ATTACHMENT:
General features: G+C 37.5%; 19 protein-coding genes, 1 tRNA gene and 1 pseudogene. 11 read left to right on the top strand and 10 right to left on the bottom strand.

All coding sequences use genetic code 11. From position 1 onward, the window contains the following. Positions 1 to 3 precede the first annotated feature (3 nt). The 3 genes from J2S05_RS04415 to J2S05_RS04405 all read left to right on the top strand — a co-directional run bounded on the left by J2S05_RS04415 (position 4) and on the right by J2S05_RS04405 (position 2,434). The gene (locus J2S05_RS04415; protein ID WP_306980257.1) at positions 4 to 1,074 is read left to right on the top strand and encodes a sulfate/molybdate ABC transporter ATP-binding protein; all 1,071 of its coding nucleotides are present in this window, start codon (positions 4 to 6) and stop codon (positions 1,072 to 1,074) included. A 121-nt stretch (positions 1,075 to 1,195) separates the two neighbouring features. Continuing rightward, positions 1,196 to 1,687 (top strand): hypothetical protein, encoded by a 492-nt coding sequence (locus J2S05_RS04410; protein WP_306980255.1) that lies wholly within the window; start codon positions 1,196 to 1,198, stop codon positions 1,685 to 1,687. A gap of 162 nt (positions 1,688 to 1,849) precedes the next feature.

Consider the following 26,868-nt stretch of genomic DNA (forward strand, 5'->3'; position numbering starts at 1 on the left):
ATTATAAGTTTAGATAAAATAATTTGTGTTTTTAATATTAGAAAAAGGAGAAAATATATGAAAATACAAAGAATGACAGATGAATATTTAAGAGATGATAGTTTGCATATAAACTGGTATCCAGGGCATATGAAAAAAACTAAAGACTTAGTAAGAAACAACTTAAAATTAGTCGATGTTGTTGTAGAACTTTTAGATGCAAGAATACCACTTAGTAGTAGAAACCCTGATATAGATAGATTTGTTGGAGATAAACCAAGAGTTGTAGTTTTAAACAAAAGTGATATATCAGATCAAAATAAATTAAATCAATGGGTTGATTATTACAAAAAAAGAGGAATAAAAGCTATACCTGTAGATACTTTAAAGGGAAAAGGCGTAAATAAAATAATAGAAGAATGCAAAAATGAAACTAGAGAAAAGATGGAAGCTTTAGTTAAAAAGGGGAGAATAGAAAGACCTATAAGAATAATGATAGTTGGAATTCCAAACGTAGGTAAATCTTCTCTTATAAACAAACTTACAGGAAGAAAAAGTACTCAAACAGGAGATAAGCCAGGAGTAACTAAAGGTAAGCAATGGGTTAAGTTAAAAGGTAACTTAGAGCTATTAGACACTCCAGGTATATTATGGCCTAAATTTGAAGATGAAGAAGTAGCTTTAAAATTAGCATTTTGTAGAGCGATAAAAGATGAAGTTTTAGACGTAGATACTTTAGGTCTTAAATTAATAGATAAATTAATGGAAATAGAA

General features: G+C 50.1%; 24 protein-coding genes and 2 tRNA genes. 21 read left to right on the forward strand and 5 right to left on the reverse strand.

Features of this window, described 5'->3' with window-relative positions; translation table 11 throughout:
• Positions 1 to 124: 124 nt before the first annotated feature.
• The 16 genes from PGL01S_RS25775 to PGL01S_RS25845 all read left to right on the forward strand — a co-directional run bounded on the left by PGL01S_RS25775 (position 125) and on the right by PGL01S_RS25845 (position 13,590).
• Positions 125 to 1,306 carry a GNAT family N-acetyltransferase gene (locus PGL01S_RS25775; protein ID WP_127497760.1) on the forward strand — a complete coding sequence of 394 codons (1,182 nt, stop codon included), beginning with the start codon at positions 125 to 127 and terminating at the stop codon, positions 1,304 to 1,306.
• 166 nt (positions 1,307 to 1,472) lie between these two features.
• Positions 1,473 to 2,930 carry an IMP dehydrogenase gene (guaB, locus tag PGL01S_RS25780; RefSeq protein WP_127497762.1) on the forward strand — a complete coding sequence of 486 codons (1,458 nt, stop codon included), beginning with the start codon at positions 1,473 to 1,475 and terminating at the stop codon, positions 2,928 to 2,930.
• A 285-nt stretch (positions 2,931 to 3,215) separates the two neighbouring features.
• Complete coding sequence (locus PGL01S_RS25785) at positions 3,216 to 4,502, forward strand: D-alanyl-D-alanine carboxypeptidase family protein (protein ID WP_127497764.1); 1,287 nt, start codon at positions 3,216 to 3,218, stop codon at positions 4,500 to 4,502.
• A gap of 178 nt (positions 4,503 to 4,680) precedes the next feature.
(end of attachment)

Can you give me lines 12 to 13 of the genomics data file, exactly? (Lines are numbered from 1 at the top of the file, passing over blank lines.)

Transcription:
• A 285-nt stretch (positions 2,931 to 3,215) separates the two neighbouring features.
• Complete coding sequence (locus PGL01S_RS25785) at positions 3,216 to 4,502, forward strand: D-alanyl-D-alanine carboxypeptidase family protein (protein ID WP_127497764.1); 1,287 nt, start codon at positions 3,216 to 3,218, stop codon at positions 4,500 to 4,502.